Frosting A Glass Jar For Thanksgiving (A New Tradition!)

Sherry is a diligent gratitude journal keeper, so with Thanksgiving around the corner we thought it would be nice to adapt her daily practice and create a so-thankful activity that we both could have fun with. And that’s where this 99 cent apothecary jar from Salvation Army comes in (it was originally $1.99 but we scored it during a 50% off glassware sale).

We’ve both been itching to take on a glass etching project, and seeing this one on How About Orange just about put us over the edge. So we ever-so-creatively (kidding) decided that we wanted to etch the word “thanks” on the base of the jar. But we didn’t have/were too lazy to get a stencil (nor did we want to be limited to off-the-shelf fonts) so we decided to make our own.

Our homemade stencil consisted of a simple computer print out of our text (in Helvetica) scotch taped over a piece of painter’s tape stuck to the back of our wooden cutting board. I promise this will make more sense in a moment.

With everything taped down, I used an exacto knife to cut out my letters one by one – all the way through the painter’s tape, but not through the cutting board (I’m not that strong). Oh, and yes I decided not to be picky about preserving the hole in the “a.” But we did crack up when Sherry said “I don’t think we need to save the a-hole.” I know, we’re like fifth graders over here.

With the “stencil” cut, we then disposed of the paper print-out guide and slowly peeled the painter’s tape from the cutting board, being careful not to rip the tape or let it stick to itself. Once it was safely off the cutting board, we stuck it right onto the glass jar. Ta-dah! Tape stencil mission complete.

The hump in the “h” got a little wonky, but other than that we were pleasantly surprised by how well our makeshift stencil was holding up. And with a couple more strips of tape on the sides (just to be safe) we were ready to apply the etching cream without having to worry about getting it in the wrong places.

We picked up this Armour Etch cream for $6.50 at Michael’s (thanks to a 50% off coupon) and broke out this tiny paint brush to apply it.

After letting the cream work its magic for about 1.5 minutes, we washed it off in the sink and removed our tape stencil. We had a tiny smidge of bleeding between the “k” and “s” but otherwise it worked out beautifully. The instructions made it unclear how long we should keep the cream on (since that depends on your “stencil” material). But because our tape wasn’t as durable as a vinyl stencil might be (ie: etching cream probably could have eaten through it in a few minutes) we just kept an eye on the backside of the stencil through the glass and washed the cream off & immediately removed the tape when we noticed that the edges weren’t looking as crisp as they had in the beginning of the cream-application phase (since the etching cream was probably starting to break down the tape at that point). Amazingly, it turned out really well. Especially given our what-are-we-doing method of trial and error. Now we’ve got the perfect little spot to collect our “thanks” this month.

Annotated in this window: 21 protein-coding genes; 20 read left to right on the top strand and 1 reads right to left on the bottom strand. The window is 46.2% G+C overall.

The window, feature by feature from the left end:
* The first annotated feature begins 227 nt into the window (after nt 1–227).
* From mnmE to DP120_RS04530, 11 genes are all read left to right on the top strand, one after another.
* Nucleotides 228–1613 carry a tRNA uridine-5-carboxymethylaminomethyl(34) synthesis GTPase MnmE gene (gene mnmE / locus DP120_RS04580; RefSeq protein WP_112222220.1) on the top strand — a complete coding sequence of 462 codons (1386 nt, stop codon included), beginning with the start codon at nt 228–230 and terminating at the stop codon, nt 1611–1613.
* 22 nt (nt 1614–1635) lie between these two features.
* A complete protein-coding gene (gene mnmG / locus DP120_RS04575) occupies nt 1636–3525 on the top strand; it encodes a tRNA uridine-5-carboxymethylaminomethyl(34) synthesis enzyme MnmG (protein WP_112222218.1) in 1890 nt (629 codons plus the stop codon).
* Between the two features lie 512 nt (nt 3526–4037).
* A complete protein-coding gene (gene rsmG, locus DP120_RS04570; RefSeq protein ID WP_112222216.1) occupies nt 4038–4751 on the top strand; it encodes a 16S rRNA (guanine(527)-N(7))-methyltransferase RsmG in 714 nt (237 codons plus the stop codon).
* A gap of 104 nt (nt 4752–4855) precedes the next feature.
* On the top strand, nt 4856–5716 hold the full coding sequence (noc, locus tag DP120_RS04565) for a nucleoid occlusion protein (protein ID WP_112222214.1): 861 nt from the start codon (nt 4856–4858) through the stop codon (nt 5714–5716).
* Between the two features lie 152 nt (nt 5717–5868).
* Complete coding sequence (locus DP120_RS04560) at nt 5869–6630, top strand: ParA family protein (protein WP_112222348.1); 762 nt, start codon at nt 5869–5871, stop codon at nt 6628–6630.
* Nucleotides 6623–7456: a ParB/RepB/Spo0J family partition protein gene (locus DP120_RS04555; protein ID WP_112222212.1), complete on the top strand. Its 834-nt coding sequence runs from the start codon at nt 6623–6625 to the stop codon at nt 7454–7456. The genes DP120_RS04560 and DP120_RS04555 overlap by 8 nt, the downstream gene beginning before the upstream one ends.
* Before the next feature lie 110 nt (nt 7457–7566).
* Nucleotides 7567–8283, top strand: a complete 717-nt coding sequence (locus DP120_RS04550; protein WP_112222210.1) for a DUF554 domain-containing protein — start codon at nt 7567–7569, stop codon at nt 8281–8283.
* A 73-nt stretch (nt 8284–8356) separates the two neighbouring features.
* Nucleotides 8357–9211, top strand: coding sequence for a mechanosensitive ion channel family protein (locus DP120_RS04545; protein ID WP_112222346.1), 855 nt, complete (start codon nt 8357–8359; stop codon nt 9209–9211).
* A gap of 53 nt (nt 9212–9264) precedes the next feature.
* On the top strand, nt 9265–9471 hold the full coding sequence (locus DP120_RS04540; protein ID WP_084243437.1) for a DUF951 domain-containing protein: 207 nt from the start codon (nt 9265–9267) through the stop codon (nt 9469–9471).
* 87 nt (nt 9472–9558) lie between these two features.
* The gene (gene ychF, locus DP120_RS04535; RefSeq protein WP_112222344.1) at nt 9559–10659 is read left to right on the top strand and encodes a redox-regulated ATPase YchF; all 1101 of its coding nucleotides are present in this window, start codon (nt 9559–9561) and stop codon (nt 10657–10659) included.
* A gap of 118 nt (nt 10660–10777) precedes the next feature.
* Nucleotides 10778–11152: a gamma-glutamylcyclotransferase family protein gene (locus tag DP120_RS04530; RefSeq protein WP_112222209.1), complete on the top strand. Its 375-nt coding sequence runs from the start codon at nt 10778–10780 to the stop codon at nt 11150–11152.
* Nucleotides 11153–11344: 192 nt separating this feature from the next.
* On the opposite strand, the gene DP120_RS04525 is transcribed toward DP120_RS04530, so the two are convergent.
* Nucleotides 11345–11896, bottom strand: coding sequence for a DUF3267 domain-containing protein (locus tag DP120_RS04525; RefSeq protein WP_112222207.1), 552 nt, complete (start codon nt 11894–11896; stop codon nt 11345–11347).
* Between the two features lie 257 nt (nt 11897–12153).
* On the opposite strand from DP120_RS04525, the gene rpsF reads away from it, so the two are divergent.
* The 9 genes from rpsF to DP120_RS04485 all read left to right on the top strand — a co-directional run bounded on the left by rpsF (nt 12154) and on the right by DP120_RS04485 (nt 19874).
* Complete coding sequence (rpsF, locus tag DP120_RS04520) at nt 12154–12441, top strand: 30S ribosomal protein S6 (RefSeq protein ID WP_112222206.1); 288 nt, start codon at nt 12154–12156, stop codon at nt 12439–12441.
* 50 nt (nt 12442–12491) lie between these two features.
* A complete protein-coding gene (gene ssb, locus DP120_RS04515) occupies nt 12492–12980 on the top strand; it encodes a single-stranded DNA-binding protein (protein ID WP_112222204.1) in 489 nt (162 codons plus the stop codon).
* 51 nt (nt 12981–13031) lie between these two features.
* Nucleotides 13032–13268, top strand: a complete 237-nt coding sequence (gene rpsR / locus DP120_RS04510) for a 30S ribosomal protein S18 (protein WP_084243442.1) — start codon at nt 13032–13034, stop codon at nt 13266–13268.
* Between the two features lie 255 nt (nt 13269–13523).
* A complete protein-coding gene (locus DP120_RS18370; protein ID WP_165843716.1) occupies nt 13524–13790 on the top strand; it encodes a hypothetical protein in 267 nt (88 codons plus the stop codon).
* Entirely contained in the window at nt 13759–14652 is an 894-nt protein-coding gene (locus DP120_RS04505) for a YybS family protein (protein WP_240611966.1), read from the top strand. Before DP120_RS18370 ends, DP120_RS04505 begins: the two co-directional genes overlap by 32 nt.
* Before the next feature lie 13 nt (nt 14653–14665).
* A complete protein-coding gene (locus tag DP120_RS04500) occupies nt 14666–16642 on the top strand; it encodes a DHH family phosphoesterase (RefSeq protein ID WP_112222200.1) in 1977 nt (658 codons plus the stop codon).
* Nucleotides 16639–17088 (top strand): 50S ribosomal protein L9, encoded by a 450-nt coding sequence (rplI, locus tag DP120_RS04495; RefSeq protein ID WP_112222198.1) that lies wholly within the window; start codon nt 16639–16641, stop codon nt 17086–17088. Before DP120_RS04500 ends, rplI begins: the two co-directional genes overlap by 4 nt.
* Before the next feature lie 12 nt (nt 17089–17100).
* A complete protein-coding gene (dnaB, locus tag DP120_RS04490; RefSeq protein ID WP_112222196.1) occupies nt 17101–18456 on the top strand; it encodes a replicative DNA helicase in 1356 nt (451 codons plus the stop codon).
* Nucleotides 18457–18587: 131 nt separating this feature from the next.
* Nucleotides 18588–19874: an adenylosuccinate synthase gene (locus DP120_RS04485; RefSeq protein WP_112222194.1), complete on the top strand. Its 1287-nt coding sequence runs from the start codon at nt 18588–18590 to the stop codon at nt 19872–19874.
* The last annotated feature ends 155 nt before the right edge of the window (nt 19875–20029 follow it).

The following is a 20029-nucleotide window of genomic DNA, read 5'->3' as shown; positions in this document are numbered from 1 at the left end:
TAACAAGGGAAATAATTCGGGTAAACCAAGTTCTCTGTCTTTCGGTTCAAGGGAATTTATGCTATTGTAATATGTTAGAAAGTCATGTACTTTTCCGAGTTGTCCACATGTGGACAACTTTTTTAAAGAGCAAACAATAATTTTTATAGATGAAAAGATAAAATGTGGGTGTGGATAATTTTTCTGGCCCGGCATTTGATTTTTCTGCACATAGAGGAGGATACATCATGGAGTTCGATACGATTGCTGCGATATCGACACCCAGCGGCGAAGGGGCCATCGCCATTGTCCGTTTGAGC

See, the plan is to each write something that we’re thankful for on these small colorful cards that Sherry cut out of scrapbooking paper from Michael’s (for 50 cents a pop, we got three autumn-esque sheets). Even though we’re starting a bit late, our goal is to write one per day all month long so by November 30th we’ll have accumulated sixty notes of gratitude (we already wrote extras to make up for the lost time). Oh and we have a no peeking policy so we won’t know what each other has written until the end of the month. That should be a fun little family reveal.

We’re also thinking at the end of the month we’ll punch holes in the cards so we can store the collection on a ribbon or a binder ring. That way when we break out our “thanks jar” next year we can relive all of the things that we were grateful for in 2010 and create another collection of things we’re thankful for that year. Who knows, it could become a great little family tradition with Clara and future kiddo(s) adding their thanks to the pile when they’re older. And we love that we’ll have a yearly account of everything that we’re grateful for. Kind of like a diary, but less high maintenance since we only have to scribble one small thing down each day for a month.